Charles Michel urged member countries to move away from national defense models, framing the funding of Ukraine’s military as a success © Getty Images / Nicolas Economou
The European Defence Agency must establish a “European cyber force” with offensive capabilities in order to keep Russia at bay and take the lead in the emerging field of cyber-defense, European Council President Charles Michel told an audience at the agency’s annual conference on Thursday.
Cyber-defense is the future of security, Michel argued, insisting that Europe must get in on the ground floor by creating a bloc-wide cyber-force and making it a “fundamental component” of the EDA. “It would help us to take a position of leadership in cyber response operations and information superiority, and I believe it should be equipped with offensive capabilities,” Michel explained.
Michel’s enthusiasm for cyber-warfare was echoed by European Commission President Ursula von der Leyen, who argued individual nations should defer responsibility for defending cyberspace – a “flagship capability” – to the EU.
Both leaders pushed for more “collaborative spending” on defense, framing bloc-wide spending on the conflict in Ukraine as a success story. However, member states are “buying alone and buying abroad” instead of pooling their resources and supporting continental businesses, von der Leyen complained, while Michel called for member states to remove regulatory red tape to streamline the purchase of weapons systems to better confront the Russian threat.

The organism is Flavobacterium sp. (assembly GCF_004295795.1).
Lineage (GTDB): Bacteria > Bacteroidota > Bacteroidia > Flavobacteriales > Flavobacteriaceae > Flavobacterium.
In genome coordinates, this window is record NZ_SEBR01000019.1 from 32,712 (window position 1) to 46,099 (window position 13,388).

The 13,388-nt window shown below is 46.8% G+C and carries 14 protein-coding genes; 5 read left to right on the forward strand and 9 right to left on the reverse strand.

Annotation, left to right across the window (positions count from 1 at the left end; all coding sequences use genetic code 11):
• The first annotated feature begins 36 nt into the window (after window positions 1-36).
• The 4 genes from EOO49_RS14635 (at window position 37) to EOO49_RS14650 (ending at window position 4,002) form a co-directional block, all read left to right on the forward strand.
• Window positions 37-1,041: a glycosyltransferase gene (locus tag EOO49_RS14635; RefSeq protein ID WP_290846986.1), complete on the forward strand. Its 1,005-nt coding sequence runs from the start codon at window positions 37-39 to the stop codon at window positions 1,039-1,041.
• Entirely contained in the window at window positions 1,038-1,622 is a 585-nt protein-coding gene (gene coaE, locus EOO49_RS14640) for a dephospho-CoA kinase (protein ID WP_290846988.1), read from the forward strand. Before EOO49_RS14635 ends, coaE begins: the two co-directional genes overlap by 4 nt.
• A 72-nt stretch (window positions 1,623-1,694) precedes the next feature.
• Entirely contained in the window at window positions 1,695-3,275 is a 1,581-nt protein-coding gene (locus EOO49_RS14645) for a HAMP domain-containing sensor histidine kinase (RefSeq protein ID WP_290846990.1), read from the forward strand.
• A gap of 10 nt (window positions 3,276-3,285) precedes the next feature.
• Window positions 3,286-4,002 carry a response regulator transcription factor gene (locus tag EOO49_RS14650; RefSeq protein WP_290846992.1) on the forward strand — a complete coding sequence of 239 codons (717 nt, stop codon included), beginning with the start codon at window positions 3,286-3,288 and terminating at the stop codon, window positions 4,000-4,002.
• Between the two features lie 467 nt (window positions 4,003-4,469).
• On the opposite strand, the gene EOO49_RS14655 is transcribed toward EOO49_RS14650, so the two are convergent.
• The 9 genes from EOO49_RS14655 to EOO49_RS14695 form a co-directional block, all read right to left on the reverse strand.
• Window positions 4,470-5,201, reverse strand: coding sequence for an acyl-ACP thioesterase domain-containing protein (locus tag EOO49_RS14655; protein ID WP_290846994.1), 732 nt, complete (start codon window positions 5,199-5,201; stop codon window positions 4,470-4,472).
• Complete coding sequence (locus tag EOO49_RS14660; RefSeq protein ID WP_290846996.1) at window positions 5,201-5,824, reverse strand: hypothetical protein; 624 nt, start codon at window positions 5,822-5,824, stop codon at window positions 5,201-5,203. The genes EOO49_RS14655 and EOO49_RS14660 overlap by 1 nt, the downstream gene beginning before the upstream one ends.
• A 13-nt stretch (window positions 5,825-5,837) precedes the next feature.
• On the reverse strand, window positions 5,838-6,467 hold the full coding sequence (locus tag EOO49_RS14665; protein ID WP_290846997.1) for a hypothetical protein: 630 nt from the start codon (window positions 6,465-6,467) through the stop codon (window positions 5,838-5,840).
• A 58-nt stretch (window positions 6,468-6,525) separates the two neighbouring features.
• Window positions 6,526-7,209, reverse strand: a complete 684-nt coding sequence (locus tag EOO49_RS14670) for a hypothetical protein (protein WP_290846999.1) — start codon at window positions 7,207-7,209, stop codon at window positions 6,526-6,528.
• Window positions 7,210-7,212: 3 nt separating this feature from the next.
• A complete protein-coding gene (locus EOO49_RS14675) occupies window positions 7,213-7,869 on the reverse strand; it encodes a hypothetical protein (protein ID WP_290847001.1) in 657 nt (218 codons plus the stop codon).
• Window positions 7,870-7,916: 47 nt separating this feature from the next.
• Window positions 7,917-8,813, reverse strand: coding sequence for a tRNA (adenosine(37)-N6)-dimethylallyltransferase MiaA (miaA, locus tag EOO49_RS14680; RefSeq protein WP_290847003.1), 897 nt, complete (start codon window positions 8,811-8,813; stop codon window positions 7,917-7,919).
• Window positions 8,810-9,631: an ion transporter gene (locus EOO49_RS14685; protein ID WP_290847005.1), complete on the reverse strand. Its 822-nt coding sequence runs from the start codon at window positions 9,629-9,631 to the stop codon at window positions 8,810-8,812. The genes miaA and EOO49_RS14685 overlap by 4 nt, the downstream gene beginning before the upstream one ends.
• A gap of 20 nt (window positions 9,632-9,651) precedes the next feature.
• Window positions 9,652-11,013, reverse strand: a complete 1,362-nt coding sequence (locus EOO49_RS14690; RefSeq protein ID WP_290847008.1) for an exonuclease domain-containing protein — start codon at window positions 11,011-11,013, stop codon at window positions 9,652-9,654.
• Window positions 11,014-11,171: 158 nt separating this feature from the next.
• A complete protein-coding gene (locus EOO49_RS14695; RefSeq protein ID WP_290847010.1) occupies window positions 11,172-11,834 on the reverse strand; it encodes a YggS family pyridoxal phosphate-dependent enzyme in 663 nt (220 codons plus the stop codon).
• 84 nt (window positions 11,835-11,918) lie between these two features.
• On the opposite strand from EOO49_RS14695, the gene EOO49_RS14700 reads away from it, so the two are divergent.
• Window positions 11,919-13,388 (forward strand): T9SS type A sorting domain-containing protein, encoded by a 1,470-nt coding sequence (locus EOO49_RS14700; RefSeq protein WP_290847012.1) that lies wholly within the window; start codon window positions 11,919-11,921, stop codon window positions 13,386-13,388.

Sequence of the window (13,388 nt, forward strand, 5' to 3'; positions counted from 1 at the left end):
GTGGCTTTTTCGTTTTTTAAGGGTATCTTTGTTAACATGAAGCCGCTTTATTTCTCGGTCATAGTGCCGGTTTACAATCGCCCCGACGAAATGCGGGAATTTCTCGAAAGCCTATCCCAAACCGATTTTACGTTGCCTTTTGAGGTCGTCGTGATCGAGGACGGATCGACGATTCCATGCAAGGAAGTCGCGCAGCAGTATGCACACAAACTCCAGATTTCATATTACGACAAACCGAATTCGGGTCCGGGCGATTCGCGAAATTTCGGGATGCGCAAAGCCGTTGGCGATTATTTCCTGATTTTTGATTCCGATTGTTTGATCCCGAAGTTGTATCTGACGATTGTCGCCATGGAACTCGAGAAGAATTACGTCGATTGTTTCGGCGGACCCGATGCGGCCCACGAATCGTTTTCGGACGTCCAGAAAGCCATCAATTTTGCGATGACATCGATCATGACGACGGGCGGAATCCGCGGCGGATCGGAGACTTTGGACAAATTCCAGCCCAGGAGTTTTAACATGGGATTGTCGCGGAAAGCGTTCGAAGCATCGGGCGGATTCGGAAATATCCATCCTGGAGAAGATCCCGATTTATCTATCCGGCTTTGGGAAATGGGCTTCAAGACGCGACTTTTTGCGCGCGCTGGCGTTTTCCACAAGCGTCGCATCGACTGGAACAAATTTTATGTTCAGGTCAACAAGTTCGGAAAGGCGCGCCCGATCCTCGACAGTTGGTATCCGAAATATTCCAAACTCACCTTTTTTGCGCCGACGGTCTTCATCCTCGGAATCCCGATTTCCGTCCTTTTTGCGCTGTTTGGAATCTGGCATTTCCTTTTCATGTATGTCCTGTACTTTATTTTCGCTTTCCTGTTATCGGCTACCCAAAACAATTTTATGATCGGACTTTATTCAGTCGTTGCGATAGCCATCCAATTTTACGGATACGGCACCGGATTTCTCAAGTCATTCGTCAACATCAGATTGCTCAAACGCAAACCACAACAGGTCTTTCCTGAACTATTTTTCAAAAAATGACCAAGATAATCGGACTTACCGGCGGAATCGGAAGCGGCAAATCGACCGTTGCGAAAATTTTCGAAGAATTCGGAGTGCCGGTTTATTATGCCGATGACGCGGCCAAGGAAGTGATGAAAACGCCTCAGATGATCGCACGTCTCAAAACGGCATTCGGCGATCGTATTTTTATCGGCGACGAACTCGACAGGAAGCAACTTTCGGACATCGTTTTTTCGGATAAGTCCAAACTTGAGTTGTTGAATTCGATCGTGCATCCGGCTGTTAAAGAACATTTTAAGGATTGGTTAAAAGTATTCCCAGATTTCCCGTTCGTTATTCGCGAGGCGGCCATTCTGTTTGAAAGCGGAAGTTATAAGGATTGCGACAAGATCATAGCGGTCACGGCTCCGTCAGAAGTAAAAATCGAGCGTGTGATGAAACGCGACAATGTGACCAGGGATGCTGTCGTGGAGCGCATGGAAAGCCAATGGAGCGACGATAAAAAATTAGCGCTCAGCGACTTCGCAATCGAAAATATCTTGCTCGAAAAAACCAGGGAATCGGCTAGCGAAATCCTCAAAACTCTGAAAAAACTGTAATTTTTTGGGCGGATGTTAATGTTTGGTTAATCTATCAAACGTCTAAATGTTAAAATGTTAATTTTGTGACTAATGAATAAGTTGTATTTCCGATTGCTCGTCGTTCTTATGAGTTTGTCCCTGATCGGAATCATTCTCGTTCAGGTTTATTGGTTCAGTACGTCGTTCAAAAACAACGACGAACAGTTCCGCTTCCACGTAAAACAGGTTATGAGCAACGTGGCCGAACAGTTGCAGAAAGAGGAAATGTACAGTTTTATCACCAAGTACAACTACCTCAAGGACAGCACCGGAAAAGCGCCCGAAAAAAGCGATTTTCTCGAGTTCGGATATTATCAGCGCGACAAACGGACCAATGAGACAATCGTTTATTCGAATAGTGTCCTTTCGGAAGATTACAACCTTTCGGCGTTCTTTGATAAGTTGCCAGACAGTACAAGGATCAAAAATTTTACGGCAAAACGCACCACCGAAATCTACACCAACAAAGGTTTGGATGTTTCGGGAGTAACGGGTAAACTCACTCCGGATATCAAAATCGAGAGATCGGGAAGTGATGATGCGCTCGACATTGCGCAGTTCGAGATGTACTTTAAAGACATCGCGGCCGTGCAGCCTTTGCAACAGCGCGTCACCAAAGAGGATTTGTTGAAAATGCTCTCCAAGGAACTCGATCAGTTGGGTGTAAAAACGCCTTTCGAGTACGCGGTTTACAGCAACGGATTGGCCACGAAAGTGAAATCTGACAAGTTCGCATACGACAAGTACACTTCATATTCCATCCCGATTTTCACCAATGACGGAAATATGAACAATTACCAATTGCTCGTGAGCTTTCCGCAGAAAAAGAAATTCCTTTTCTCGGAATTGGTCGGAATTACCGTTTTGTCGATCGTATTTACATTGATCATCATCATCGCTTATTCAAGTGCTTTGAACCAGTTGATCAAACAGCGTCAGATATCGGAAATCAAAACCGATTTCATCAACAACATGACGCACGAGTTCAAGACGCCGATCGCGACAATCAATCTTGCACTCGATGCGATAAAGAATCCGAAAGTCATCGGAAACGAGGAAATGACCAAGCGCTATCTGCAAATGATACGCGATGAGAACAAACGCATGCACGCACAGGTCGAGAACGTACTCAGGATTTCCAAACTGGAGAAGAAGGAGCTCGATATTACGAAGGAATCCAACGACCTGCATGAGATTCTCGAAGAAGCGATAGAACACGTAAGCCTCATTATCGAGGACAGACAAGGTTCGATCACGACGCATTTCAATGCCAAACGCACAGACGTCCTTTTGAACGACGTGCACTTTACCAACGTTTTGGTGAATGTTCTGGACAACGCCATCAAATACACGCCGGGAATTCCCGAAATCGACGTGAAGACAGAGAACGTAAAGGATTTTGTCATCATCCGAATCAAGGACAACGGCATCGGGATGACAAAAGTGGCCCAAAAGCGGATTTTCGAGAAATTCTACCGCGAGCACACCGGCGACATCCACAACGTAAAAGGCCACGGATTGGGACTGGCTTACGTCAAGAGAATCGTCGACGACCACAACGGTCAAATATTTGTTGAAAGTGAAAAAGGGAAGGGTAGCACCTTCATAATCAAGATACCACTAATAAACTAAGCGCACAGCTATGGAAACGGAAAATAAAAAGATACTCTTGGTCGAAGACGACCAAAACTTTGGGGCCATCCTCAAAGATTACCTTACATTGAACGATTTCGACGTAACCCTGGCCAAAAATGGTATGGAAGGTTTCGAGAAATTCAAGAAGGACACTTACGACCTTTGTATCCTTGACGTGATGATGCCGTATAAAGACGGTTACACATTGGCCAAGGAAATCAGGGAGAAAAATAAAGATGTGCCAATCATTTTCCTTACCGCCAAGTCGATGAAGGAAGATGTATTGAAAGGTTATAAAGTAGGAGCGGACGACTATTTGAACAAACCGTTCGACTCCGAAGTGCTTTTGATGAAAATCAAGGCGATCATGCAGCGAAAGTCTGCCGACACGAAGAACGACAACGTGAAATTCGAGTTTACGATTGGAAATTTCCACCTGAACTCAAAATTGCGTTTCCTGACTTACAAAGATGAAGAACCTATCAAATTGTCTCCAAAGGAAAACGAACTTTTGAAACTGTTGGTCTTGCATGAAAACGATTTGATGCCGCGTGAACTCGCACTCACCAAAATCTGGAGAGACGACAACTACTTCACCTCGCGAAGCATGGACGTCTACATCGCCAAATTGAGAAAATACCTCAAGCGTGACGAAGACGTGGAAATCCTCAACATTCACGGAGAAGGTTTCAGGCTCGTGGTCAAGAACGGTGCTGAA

Germany warns against ‘fatal’ Ukraine fatigue
To sweeten the deal, von der Leyen suggested states that cooperated by increasing their contribution to the EU’s war chest could receive fiscal incentives, such as leniency regarding debt repayment. Even previously stable nations such as Germany have experienced economic hardship after pouring billions of dollars into the conflict in Ukraine and cutting themselves off from their most affordable source of oil and gas via sanctions on Russia.
The European Commission earlier this year announced a collaboration with private companies on a €1.1 billion pan-European “cyber-shield,” to be comprised of systems for the prevention and detection of cyberattacks and an emergency mechanism capable of responding to them. While the details of the vetting process through which private-sector partners will be selected have not been agreed upon yet, legislators are expected to vote to establish and fund the cyber-shield next week.
The European Parliament reported a “sophisticated” denial-of-service attack last year coinciding with a vote to declare Russia a state sponsor of terrorism, blaming a “pro-Kremlin group” for the infiltration, which kept its website offline for several hours.
EU leaders have been confronted with flagging enthusiasm for continued funding to Kiev. Hungarian Foreign Minister Peter Szijjarto on Thursday urged an end to weapons deliveries to Ukraine, declaring its conflict with Moscow was “not Europe’s fight” and reiterating previous warnings against fast-tracking Ukrainian membership in either the EU or NATO. (RT)